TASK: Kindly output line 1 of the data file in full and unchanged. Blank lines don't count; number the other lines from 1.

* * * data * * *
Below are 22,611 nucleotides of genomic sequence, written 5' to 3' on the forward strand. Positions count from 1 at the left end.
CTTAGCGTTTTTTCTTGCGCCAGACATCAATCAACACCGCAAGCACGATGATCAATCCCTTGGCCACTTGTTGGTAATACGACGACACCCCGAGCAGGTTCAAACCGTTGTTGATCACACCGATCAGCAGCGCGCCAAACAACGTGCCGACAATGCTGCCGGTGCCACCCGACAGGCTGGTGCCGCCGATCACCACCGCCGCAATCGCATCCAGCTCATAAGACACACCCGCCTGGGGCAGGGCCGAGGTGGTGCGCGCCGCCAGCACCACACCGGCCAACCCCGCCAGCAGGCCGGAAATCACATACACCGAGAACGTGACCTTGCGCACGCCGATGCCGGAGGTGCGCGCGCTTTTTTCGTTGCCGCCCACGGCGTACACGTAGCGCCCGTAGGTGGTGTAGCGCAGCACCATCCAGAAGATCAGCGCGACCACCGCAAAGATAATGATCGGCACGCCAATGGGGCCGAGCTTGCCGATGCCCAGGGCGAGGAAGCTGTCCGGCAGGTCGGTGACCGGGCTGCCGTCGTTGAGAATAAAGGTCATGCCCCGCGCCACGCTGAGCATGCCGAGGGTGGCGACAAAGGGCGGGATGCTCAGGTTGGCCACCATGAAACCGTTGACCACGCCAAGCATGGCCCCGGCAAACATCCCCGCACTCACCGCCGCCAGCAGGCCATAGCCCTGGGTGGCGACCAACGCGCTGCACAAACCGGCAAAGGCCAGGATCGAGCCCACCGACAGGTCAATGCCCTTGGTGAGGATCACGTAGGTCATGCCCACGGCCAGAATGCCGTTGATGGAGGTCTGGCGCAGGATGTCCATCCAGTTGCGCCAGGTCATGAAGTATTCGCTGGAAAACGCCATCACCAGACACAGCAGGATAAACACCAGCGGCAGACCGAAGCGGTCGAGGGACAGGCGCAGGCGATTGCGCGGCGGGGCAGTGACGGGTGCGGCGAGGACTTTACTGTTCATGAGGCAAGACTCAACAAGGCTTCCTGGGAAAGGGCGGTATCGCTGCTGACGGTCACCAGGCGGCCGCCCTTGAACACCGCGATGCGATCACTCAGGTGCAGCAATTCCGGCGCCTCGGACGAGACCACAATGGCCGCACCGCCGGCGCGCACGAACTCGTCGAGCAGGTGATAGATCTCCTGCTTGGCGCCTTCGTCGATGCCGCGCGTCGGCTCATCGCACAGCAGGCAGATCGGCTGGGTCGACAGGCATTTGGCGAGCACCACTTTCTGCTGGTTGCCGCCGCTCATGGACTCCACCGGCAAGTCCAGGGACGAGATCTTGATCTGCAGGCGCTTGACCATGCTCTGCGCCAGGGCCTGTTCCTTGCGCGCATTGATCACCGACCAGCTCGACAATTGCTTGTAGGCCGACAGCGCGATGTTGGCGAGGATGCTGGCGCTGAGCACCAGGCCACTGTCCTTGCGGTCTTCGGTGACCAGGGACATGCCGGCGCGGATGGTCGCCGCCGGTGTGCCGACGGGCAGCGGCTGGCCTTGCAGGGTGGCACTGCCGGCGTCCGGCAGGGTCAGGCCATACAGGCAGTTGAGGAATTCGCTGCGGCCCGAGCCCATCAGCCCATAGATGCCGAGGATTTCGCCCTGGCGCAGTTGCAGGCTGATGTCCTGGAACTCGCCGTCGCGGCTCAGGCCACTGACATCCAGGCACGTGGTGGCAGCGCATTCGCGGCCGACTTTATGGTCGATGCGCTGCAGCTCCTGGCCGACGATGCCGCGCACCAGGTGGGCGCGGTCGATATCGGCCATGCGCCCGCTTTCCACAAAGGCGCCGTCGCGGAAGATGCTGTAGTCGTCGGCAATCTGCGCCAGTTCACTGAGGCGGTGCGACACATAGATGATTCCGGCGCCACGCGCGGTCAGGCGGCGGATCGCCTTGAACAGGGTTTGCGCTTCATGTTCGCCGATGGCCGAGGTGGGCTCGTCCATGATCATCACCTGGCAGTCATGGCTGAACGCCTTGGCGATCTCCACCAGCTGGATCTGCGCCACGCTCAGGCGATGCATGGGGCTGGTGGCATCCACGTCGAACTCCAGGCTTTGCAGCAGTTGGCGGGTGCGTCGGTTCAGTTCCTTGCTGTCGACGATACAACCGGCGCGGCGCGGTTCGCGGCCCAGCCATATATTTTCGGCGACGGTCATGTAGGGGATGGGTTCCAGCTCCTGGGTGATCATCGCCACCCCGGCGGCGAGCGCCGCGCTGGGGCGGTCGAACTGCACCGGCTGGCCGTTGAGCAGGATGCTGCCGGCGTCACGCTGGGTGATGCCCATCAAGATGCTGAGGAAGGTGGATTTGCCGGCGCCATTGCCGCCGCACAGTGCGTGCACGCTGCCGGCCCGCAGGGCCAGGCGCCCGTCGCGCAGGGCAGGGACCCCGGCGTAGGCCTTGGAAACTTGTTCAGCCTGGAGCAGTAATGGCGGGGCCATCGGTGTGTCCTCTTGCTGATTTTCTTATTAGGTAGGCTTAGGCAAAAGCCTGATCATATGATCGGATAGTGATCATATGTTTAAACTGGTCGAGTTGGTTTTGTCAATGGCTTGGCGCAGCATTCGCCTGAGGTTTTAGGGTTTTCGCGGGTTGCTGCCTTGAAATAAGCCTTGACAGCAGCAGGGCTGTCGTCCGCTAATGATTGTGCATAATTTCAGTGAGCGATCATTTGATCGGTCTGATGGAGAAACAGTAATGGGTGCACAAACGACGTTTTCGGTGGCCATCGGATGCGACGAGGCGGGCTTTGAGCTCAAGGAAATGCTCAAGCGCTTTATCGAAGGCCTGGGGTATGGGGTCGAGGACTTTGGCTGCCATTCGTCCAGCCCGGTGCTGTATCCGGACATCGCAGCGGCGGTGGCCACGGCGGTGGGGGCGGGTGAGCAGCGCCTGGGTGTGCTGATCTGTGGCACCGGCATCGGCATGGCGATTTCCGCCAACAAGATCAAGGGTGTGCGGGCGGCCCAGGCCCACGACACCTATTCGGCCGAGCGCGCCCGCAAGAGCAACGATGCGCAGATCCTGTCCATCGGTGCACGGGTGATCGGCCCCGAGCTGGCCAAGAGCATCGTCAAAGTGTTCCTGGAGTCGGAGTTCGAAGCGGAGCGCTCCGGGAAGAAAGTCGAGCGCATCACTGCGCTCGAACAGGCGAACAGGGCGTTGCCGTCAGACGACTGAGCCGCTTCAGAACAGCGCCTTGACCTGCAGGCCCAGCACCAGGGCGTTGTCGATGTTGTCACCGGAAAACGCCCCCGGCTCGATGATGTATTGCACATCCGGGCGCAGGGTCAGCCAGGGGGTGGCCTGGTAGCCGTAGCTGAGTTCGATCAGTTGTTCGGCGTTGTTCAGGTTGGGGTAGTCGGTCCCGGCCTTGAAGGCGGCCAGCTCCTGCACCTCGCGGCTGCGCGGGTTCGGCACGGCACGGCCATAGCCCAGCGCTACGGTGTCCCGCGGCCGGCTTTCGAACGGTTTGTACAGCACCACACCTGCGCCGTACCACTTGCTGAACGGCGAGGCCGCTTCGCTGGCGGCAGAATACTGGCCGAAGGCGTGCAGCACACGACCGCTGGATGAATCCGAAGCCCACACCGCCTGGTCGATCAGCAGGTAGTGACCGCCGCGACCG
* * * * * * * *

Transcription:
Below are 22,611 nucleotides of genomic sequence, written 5' to 3' on the forward strand. Positions count from 1 at the left end.